The second type of response is to respond verbally to the person offering critique if the person is someone you know and it makes sense to do so. This response can be tricky because even if we’ve done step one, we may still be holding onto some defensiveness, shame or anger.  Remember, asking folks who face an oppression you don’t face to stop expressing their opinions or to express them differently is harmful. I encourage folks to lean into the spiritual practice of gratitude when responding in writing or conversation to someone who offered a critique. It can be as simple as “Thank you, that gave me a lot to think about.” Gratitude is not only a great spiritual practice for daily life, but will help us avoid  hurtful actions such as tone policing.

The third type of response is to help others move through these spiritual practices. Lots of folks understandably get stuck up in step one: staying firmly in their defensiveness, anger and shame. I’ve seen many folks who share my identities, including people I deeply respect, sharing public sentiments along the lines of, “don’t be divisive, stop critiquing everything, be more positive, promote unity instead.” I try, as part of my spiritual practice, to reach out with compassion and humility and encourage those folks to try out these spiritual practices instead of staying in that defensive place. If you’re up for it, you might want to respond this way too, and hopefully even more of us will be moving through these valuable practices.

 

a banner reading “RESIST” hangs above the White House thanks to Greenpeace activists; photo by TheAnonnMessage/Twitter

Things have been dire and are getting much worse here in the United States and we need everyone who cares to be part of the resistance. We need to be all in: with our money, our voices, our votes, our actions and even with our spirits. For those of us with relative privilege, we can use these practices when we’re feeling fragile to stay in the work, to grow spiritually and to move forward. This movement needs us, and we absolutely cannot give up because it is hard or because everything is complex. We absolutely cannot attack those who face oppression because their feelings and experiences of the world make us feel bad. We must, instead, use these terrible times as an opportunity to become better versions of ourselves, the most spiritually mature and grounded people we can possibly be. This world needs us desperately; there is no other option.

Looking for other spiritual practices for these times? If you’re white and ever find yourself struggling to follow leadership of color, take a look at Spiritual Practices for White Discomfort.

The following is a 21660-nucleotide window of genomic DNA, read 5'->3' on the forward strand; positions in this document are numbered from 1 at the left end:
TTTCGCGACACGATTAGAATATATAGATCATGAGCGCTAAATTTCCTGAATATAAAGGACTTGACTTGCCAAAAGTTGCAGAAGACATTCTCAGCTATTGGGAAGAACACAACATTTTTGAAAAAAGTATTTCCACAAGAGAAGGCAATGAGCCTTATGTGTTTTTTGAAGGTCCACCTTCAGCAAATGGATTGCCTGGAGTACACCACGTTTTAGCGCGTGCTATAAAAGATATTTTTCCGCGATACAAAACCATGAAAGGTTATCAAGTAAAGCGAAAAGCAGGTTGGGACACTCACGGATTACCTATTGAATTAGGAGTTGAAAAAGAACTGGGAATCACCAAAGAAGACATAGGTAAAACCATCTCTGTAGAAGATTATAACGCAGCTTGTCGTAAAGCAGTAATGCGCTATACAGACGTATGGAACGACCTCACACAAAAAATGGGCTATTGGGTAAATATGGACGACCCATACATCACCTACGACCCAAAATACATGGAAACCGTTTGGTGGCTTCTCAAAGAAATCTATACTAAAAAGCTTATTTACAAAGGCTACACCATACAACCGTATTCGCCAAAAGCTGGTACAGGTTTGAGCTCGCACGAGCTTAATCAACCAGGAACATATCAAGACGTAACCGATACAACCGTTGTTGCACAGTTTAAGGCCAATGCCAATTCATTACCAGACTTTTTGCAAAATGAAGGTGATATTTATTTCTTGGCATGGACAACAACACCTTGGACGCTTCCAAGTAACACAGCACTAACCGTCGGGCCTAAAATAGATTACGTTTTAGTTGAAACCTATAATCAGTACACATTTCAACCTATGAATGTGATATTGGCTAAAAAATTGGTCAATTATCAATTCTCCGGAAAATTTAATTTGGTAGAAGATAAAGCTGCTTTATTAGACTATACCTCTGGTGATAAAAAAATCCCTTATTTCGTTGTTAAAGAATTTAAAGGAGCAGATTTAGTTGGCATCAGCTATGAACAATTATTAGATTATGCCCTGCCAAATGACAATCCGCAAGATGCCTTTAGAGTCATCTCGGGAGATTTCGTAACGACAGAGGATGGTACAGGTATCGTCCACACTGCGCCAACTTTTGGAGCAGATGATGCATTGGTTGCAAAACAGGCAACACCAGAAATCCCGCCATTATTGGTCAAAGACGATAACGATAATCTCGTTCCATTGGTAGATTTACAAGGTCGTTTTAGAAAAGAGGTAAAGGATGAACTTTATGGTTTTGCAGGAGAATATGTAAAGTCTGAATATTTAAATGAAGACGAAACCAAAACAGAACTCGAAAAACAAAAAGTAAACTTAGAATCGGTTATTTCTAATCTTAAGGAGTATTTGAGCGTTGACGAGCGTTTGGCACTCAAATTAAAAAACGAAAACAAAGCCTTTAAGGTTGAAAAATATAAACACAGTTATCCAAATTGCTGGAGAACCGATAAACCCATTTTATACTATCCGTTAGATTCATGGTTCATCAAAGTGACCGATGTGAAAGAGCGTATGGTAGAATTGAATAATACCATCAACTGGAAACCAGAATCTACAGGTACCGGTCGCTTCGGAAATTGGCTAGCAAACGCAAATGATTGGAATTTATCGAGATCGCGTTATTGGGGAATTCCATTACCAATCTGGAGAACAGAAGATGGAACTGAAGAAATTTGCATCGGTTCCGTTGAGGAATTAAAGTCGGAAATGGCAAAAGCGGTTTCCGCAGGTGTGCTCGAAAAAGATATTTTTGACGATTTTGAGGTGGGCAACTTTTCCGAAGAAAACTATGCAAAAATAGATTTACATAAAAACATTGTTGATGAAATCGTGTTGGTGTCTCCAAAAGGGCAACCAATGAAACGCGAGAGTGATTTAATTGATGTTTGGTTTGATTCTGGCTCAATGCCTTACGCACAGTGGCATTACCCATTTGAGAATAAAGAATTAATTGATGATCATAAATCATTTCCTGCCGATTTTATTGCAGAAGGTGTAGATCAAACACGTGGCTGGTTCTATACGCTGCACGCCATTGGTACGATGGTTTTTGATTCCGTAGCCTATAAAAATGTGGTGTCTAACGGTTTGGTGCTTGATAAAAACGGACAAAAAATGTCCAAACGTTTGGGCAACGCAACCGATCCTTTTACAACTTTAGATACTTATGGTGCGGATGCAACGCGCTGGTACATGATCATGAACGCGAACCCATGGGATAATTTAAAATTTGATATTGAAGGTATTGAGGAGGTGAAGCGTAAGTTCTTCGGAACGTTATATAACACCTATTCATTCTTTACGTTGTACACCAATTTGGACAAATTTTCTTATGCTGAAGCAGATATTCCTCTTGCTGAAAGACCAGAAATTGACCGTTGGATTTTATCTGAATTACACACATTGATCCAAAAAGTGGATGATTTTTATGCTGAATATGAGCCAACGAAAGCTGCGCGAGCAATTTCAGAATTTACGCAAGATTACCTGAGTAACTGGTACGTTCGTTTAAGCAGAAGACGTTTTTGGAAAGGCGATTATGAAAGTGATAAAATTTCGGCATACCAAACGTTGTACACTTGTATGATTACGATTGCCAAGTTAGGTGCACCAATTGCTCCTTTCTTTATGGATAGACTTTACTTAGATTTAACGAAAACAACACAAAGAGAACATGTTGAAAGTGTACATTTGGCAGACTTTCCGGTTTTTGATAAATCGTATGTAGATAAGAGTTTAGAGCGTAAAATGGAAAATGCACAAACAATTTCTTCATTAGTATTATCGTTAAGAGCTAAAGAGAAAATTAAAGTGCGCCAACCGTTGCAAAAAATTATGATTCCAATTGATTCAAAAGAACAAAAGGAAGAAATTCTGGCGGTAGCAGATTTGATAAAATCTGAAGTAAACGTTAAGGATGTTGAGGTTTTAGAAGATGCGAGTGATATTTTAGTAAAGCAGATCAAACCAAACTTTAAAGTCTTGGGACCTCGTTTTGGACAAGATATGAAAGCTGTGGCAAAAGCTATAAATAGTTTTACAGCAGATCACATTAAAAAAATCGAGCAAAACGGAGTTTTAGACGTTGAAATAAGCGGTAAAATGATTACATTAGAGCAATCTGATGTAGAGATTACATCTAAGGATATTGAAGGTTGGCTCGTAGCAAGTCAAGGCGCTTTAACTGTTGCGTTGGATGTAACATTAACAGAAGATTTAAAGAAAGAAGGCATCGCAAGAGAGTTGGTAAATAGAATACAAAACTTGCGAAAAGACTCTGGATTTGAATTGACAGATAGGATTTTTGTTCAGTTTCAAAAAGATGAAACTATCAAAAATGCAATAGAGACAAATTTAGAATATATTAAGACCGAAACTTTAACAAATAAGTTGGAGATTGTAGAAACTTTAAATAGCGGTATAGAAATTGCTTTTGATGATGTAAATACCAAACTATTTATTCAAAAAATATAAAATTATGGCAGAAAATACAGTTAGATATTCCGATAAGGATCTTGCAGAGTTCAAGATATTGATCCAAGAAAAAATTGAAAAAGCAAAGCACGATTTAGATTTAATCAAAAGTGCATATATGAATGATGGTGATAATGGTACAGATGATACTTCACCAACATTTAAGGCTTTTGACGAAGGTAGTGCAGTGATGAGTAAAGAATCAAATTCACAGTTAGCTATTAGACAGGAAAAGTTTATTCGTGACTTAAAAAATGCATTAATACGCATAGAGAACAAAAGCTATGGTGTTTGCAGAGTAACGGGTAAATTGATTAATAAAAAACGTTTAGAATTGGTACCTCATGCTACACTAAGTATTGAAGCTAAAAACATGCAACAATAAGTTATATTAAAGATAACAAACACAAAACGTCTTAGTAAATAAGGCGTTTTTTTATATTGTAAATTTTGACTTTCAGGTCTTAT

What spiritual practices do others use to get through these times? Please feel free to share in the comments on the blog or contact me at agonzalez@uua.org!

 

The featured image was taken by Kevin Banatte, afroCHuBBZ/twitter, and features Angela Peoples. You can read more about her feminism here. – ed.

 

About the Author

Annie is an ordained Unitarian Universalist minister and currently serves our faith as the Young Adult and Campus Ministry Associate for the Unitarian Universalist Association.
Comments
4 Responses to “Spiritual Practices for Privileged Fragility”
  1. Monica says:

    Thank you–I found this really helpful.

  2. Mary says:

    I see no acknowledgement that the criticism leveled could be wrong. Are you saying that all criticisms of actions of good intent are fair and the people being criticized need to just deal with that? Is there no place or time when the person/people leveling the criticism is just wrong and the person being criticized is justified saying so?

    • Annie Gonzalez Milliken says:

      Hi Mary,
      Thanks for taking time to respond! My general approach is to get out of a framework where some criticisms are “fair” and others are “wrong.” I don’t find that framework super useful because then a lot of energy goes into determining if a criticism is valid or not and what kind of response is, as you say, justified. When i get into that headspace of “what is justified here” i find it leads me away from learning, growth and health.
      I definitely do agree that criticisms come from a wide variety of places, can range from helpful to unhelpful, and that sometimes the best response is to learn what you can from a criticism and then carry on as before without changing because of it. I think the discernment step allows for that. If after processing, wondering, and re-centering, your discernment leads you to “well I learned a bit from that critique and i still feel like my action is what i need to be doing,” then that’s that. The response may be to carry right along. And if the person who offered the criticism is someone you have a relationship with, it probably makes sense to explain to that person that you heard them and you are still going to do X. Those conversations can be really emotionally difficult, and i do believe are sometimes necessary.
      Thanks for grappling with it!